Original Medicare comprises two parts: Part A (hospital insurance) and B (medical insurance). While they can work together, coverage doesn’t overlap. Once you’re eligible for Medicare, it’s part A and B that you enroll in first. Here ‘s a look at the differences between Part A and B.
This part covers hospital expenses, including hospital stays, expert nursing care, home health-care services, and hospice. The services in this part might require you to pay coinsurance, various deductibles, and copayments.
Numerous people are eligible for premium-free Part A because of paying taxes toward Medicare while they or their spouse worked for at least 10 years. Otherwise, you might need to pay monthly premiums.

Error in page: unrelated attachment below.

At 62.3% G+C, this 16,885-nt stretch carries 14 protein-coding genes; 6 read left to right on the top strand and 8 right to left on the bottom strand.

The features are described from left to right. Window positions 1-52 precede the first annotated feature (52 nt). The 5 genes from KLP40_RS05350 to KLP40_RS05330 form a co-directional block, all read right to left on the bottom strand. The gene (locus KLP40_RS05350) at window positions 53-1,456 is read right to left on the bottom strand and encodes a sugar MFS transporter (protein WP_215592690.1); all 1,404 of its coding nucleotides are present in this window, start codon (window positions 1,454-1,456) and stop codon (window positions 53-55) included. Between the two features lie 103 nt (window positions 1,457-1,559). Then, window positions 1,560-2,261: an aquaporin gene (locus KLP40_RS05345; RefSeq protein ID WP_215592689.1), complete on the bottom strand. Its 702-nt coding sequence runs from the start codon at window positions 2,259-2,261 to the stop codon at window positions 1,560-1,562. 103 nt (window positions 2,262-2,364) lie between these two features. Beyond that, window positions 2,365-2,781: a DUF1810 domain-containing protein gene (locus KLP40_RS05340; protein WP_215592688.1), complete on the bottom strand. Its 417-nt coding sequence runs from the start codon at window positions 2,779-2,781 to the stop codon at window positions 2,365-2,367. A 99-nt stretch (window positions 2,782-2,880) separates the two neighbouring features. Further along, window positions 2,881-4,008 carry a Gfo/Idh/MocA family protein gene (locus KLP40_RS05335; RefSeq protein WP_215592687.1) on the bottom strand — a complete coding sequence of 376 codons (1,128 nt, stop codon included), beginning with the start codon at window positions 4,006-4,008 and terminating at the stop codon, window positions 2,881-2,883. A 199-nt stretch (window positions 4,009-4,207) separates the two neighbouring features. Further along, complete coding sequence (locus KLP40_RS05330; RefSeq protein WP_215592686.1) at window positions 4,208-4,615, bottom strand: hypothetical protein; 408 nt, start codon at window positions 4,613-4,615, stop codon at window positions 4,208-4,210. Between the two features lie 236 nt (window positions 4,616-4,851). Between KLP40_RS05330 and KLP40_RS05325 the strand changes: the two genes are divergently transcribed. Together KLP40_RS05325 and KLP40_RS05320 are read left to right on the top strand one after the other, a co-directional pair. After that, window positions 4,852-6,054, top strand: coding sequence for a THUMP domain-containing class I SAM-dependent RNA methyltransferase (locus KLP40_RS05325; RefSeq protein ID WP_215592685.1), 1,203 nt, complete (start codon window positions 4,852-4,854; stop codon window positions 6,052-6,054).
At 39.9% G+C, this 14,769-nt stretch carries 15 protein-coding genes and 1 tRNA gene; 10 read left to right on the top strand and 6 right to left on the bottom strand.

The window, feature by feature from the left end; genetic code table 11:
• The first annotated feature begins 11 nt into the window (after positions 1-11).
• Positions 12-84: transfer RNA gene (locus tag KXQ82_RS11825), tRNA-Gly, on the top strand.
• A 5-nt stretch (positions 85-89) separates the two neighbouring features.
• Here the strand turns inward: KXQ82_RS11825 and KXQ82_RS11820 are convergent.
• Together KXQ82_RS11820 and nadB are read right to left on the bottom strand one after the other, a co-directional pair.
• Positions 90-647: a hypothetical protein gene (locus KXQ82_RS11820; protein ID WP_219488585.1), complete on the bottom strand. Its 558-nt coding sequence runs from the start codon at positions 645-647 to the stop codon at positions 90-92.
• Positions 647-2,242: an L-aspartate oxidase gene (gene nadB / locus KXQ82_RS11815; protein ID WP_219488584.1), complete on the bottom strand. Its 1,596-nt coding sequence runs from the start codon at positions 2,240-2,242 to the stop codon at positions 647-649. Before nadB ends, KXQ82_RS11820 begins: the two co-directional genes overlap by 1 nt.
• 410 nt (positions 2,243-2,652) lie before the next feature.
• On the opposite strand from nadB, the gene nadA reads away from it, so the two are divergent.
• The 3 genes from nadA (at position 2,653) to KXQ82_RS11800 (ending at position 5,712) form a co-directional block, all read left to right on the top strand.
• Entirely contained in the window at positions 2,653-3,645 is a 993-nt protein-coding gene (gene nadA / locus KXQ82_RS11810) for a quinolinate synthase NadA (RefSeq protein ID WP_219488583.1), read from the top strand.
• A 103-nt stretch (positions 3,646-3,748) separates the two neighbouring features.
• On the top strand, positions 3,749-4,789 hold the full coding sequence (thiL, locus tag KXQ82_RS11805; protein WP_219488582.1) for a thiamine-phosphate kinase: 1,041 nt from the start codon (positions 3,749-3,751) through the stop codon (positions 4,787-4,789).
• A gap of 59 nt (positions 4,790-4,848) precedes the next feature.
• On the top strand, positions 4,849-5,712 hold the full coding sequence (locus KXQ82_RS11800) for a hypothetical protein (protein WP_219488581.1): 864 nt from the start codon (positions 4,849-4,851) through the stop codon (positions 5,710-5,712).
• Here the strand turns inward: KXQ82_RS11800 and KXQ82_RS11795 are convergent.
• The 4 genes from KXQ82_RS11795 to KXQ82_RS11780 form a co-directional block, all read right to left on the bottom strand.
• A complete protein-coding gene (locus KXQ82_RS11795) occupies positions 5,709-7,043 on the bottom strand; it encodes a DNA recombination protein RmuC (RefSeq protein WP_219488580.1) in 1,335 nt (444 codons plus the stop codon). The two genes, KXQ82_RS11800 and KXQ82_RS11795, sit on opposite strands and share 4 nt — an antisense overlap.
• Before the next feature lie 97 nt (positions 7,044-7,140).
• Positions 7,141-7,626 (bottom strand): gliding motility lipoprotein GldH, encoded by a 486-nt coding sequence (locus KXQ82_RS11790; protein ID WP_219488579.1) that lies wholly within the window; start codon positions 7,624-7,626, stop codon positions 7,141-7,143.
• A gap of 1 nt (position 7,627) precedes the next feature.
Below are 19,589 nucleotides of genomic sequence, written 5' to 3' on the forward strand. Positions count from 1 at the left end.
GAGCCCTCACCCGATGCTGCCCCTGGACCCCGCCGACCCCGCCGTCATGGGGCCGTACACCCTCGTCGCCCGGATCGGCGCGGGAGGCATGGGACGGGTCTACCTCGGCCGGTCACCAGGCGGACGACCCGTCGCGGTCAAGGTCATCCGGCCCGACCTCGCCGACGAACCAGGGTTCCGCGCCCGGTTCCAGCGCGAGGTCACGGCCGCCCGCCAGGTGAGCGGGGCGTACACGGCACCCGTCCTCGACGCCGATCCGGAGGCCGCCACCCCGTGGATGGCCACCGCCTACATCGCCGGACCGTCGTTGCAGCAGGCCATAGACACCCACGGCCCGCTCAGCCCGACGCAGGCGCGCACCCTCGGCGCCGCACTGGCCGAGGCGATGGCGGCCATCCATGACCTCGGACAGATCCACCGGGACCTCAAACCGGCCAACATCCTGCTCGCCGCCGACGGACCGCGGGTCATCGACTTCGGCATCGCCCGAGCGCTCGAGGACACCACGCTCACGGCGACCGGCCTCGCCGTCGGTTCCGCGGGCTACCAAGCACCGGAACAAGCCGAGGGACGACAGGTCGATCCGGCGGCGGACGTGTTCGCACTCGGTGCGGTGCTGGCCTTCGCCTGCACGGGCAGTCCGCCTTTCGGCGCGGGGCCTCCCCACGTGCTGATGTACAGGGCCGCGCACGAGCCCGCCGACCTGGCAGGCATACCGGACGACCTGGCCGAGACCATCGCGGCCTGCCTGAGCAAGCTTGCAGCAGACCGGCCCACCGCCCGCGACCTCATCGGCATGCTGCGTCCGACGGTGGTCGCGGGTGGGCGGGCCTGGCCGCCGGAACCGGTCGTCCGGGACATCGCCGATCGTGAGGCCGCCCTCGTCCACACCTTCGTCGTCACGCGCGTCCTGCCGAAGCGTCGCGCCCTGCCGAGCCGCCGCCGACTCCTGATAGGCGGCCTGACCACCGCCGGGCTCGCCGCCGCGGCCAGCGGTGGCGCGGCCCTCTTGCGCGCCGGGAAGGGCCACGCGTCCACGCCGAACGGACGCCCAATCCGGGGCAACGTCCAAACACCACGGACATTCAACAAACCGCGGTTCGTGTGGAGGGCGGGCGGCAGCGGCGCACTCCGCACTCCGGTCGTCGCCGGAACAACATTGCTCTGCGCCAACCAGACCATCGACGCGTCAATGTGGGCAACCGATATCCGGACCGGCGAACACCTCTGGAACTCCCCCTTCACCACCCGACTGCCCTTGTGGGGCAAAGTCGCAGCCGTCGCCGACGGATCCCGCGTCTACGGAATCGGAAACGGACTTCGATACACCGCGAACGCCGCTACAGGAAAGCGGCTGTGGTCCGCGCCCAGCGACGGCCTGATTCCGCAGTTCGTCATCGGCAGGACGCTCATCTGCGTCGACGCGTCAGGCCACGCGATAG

This part helps cover medically essential supplies and services required for the treatment or diagnosis of your medical condition. This comprises outpatient services obtained at a doctor’s office, hospital, clinic, or other medical facilities.
This part B further helps cover numerous preventive services to avert illness or detect them earlier. Additionally, it covers medically essential durable health equipment such as walkers and wheelchairs to treat a condition.
Costs vary for this part but you’ll often pay a deductible and 20% of the approved amount provided the provider you use accepts Medicare assignment. Most people pay a premium for this part even if they have a Medicare Advantage plan that offers part A and B benefits.
Part B benefits
- X-rays and laboratory tests
- Doctor visits
- Emergency ambulance services
- Preventive services, for instance, flu shots, pap tests, and screenings